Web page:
When the parade was over I wandered into the West Wing of the White House to look at my new office. After inspecting my cramped but hugely portentous space, I walked along the first-floor corridor toward the Oval Office. Approaching me—having yielded to a similar impulse to inspect his chambers — I saw the figure with whom I had shared sixty days in the cramped cabin of a twin-engine Convair named Caroline, as we crossed and re-crossed the country during frantic months of campaigning.
Kennedy had changed from his formal wear to a dark business suit; moved with the same purposeful stride. He looks just like he always did, I thought, as if I had expected his ceremonial ascension to metamorphose his outward appearance—ennoble his features, enlarge his physical stature, ready him for immediate transport to Mount Rushmore.
“Dick,” he called, beckoning me toward him. His voice hadn’t changed either. As I approached him, I could see excitement in his eyes. And why not? I had been exhilarated at the sight of my own small office. He ran the whole place.
“Mr. President,” I replied.
“Mr. President.” What grandeur in the phrase, how lovingly it passed my lips. If there was such swollen warmth in saying it, what must it be like to hear?
“Did you see the Coast Guard detachment?” he asked. Frantically I canvassed my memory of the parade. Impatiently Kennedy interrupted my efforts at recollection. “There wasn’t a black face in the entire group. That’s not acceptable. Something ought to be done about it.”
The observation was an order. It was a manner of command I had learned well over the brief period of my employment. I turned immediately. Struggling to maintain the dignity of office, I walked down the corridor until, turning the corner, I began to run up the stairs toward my office. The Coast Guard? I thought. Who ran the Coast Guard? The Pentagon, Bob McNamara. No, the Treasury Department. Doug Dillon.
Then it struck me: swift, accelerating elation. I was not to draft a statement or make a promise. Now we could do more than talk. We could change it! This was what it had all been about: the struggle, the fatigue, the fear, the uncertainty, the slim, fragile victory. It was the meaning, the essence of that abstraction—power. For a moment, it seemed as if the entire country, the whole spinning globe, rested, malleable and receptive, in our beneficent hands. “Here on earth God’s work must truly be our own.” I did not pause to reflect upon what I knew with philosophic certainty—that we were neither gods, not special intimates to His will. And why should I? We would do what men could do. And men—determined, idealistic, tough-minded, powerful—could perform great works, high deeds in Albion past all men’s believing.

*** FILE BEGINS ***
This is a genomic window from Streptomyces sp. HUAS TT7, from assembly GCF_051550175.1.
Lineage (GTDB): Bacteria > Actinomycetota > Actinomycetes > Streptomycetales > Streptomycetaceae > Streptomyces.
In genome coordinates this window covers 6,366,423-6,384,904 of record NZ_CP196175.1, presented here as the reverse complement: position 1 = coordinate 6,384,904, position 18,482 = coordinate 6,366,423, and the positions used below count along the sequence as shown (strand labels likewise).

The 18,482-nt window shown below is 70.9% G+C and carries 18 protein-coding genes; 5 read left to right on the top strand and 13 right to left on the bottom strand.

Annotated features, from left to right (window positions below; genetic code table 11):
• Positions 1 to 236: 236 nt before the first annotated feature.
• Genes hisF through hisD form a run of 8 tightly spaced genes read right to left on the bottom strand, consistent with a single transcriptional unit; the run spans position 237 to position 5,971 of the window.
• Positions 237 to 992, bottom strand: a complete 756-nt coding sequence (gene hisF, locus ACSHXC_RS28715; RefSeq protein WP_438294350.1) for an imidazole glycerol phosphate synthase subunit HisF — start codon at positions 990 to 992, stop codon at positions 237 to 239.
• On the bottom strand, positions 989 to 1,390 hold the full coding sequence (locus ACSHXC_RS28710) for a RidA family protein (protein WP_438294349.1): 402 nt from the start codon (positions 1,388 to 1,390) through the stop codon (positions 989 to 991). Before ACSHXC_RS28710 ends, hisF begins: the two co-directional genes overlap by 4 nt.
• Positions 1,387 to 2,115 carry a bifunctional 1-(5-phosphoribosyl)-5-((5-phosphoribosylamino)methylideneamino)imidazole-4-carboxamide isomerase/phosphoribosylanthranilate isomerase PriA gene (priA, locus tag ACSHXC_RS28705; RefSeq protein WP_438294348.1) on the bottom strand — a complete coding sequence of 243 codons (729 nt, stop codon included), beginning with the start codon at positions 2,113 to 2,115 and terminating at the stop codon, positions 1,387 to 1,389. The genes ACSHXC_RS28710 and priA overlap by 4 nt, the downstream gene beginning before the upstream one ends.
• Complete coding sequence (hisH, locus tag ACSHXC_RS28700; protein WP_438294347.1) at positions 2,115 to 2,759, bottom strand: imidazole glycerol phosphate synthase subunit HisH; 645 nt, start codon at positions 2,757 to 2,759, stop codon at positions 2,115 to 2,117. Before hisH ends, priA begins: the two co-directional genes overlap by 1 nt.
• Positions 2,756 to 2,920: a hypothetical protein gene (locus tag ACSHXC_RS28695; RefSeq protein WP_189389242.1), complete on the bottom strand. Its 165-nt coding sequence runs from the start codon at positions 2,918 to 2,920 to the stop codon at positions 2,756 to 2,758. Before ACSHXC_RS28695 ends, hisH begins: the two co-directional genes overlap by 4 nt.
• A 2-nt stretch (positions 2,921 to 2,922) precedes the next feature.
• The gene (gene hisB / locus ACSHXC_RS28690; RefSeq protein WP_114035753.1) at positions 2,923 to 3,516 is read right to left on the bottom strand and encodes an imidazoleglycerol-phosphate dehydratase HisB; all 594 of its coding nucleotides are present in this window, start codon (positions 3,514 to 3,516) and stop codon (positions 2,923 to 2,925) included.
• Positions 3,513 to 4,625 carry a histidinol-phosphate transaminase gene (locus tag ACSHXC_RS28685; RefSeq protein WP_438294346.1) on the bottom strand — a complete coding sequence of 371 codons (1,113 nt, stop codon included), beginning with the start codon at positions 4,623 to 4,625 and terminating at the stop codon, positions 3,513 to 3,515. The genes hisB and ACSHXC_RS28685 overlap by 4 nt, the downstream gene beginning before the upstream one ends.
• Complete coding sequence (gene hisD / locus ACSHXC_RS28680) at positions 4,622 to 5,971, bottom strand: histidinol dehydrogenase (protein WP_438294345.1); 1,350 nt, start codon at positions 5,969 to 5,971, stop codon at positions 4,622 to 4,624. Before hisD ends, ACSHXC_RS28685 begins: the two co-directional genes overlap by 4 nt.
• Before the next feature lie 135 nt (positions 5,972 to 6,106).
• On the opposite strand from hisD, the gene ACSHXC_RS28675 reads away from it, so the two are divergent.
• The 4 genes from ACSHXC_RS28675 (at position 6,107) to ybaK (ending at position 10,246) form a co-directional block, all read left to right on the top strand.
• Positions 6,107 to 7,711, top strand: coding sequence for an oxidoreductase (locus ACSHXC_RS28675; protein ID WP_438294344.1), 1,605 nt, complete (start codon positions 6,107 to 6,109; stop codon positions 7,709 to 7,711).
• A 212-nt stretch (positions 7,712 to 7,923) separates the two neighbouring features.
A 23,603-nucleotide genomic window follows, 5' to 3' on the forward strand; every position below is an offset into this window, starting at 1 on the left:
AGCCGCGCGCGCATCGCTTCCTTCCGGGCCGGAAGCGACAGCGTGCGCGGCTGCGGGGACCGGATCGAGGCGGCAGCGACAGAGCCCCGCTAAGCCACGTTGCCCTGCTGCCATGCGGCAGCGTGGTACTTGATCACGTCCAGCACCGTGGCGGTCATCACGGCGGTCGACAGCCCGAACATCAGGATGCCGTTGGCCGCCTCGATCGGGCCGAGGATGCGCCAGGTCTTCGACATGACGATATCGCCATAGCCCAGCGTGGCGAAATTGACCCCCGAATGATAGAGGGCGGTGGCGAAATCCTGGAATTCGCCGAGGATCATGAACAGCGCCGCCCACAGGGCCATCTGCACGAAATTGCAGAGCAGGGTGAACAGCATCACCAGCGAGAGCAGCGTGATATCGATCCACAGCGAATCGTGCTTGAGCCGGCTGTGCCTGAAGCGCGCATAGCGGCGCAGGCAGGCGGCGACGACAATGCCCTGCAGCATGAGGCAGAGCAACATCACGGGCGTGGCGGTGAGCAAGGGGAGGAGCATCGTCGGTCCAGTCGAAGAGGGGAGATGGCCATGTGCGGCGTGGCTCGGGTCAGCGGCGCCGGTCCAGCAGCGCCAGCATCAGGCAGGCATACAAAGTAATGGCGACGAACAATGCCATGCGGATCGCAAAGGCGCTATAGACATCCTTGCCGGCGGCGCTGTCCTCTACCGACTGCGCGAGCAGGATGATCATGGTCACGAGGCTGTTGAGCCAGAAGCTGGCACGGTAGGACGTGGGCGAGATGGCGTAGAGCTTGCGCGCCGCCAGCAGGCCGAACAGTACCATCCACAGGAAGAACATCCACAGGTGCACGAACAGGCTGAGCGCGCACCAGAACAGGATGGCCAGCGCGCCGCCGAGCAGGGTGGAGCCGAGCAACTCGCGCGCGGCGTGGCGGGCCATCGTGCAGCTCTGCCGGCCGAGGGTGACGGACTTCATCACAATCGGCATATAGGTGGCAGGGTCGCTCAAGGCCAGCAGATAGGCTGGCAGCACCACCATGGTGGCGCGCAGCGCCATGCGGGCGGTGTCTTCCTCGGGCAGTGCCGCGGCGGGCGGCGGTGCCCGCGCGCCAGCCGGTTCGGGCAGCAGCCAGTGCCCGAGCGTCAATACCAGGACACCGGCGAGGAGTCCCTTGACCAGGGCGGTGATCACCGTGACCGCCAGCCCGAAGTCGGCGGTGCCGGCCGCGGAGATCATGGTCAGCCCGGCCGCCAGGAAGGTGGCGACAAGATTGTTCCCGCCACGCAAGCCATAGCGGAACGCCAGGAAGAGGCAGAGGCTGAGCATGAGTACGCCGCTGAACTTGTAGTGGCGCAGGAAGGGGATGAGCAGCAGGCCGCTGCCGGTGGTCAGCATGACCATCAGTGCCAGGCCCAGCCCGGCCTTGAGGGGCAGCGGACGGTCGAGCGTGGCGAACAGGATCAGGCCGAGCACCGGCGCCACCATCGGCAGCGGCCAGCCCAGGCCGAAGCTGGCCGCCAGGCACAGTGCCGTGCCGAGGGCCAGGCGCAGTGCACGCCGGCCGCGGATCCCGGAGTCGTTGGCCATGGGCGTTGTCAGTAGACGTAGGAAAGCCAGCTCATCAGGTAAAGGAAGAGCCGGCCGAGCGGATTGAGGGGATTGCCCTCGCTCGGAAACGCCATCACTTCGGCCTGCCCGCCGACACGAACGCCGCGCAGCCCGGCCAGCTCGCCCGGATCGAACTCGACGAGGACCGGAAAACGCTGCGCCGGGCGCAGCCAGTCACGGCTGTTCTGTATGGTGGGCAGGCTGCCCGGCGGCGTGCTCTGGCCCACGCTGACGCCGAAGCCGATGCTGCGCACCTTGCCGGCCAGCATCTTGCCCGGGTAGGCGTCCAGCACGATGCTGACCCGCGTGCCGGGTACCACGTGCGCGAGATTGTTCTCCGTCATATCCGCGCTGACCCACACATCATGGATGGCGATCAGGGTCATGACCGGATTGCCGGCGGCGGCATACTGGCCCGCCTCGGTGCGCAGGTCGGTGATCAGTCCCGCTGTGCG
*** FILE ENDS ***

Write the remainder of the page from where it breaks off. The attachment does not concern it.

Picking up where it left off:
I picked up the White House phone. “Get me Secretary Dillon, please,” I asked the White House operator. Dillon listened to my report of the president’s comments. “Tell him I’ll get right on it,” he replied.
That summer the first black professor was hired at the Coast 11 Guard Academy and the following year four black cadets entered the academy. The first irreversible steps toward desegregation had been taken.
We had made a difference. I had helped make a difference. It was, admittedly, a small problem, one resolvable by presidential authority alone. But it was successfully resolved. And the exhilaration of that achievement reinforced my belief that far larger dangers and difficulties could also be mastered; that it was a great country, but it would be greater.
Want to keep reading? Download Remembering America: A Voice from the Sixties, by Richard N. Goodwin.
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Featured photo of Richard Goodwin: Alchetron